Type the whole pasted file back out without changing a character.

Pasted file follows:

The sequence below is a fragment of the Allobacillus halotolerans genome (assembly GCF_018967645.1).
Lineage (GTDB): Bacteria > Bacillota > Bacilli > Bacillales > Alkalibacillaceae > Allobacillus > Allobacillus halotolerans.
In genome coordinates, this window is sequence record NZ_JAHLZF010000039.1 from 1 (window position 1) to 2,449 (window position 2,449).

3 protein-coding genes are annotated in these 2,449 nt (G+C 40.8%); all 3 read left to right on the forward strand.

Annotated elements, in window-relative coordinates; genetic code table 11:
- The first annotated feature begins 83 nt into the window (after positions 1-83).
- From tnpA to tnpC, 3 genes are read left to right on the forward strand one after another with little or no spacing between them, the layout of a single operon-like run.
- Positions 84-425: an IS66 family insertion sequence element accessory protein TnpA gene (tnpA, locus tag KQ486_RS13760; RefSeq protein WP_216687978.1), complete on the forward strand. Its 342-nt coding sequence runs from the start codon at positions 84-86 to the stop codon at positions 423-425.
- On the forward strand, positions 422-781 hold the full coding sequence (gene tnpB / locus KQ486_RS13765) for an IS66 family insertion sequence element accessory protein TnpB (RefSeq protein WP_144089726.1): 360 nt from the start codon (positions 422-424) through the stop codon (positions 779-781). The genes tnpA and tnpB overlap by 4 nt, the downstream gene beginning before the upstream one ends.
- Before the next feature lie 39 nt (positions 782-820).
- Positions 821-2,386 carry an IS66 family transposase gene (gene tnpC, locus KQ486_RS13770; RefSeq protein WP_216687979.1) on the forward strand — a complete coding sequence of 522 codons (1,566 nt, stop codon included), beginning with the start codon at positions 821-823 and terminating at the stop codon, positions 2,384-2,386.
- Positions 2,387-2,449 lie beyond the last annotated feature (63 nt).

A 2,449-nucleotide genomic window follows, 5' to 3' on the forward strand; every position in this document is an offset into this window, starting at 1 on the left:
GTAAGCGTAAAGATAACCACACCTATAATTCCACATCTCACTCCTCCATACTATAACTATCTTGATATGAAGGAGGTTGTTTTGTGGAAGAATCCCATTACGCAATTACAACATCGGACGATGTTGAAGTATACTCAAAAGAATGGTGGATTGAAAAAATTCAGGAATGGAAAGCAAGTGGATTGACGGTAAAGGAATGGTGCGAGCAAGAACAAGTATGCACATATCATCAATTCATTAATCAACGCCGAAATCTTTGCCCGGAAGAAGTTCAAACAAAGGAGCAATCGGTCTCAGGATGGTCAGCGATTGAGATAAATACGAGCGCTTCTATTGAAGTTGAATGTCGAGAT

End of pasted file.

The sequence below is a fragment of the Allobacillus halotolerans genome (assembly GCF_018967645.1).
Lineage (GTDB): Bacteria > Bacillota > Bacilli > Bacillales > Alkalibacillaceae > Allobacillus > Allobacillus halotolerans.
In genome coordinates, this window is sequence record NZ_JAHLZF010000039.1 from 1 (window position 1) to 2,449 (window position 2,449).

3 protein-coding genes are annotated in these 2,449 nt (G+C 40.8%); all 3 read left to right on the forward strand.

Annotated elements, in window-relative coordinates; genetic code table 11:
- The first annotated feature begins 83 nt into the window (after positions 1-83).
- From tnpA to tnpC, 3 genes are read left to right on the forward strand one after another with little or no spacing between them, the layout of a single operon-like run.
- Positions 84-425: an IS66 family insertion sequence element accessory protein TnpA gene (tnpA, locus tag KQ486_RS13760; RefSeq protein WP_216687978.1), complete on the forward strand. Its 342-nt coding sequence runs from the start codon at positions 84-86 to the stop codon at positions 423-425.
- On the forward strand, positions 422-781 hold the full coding sequence (gene tnpB / locus KQ486_RS13765) for an IS66 family insertion sequence element accessory protein TnpB (RefSeq protein WP_144089726.1): 360 nt from the start codon (positions 422-424) through the stop codon (positions 779-781). The genes tnpA and tnpB overlap by 4 nt, the downstream gene beginning before the upstream one ends.
- Before the next feature lie 39 nt (positions 782-820).
- Positions 821-2,386 carry an IS66 family transposase gene (gene tnpC, locus KQ486_RS13770; RefSeq protein WP_216687979.1) on the forward strand — a complete coding sequence of 522 codons (1,566 nt, stop codon included), beginning with the start codon at positions 821-823 and terminating at the stop codon, positions 2,384-2,386.
- Positions 2,387-2,449 lie beyond the last annotated feature (63 nt).

A 2,449-nucleotide genomic window follows, 5' to 3' on the forward strand; every position in this document is an offset into this window, starting at 1 on the left:
GTAAGCGTAAAGATAACCACACCTATAATTCCACATCTCACTCCTCCATACTATAACTATCTTGATATGAAGGAGGTTGTTTTGTGGAAGAATCCCATTACGCAATTACAACATCGGACGATGTTGAAGTATACTCAAAAGAATGGTGGATTGAAAAAATTCAGGAATGGAAAGCAAGTGGATTGACGGTAAAGGAATGGTGCGAGCAAGAACAAGTATGCACATATCATCAATTCATTAATCAACGCCGAAATCTTTGCCCGGAAGAAGTTCAAACAAAGGAGCAATCGGTCTCAGGATGGTCAGCGATTGAGATAAATACGAGCGCTTCTATTGAAGTTGAATGTCGAGAT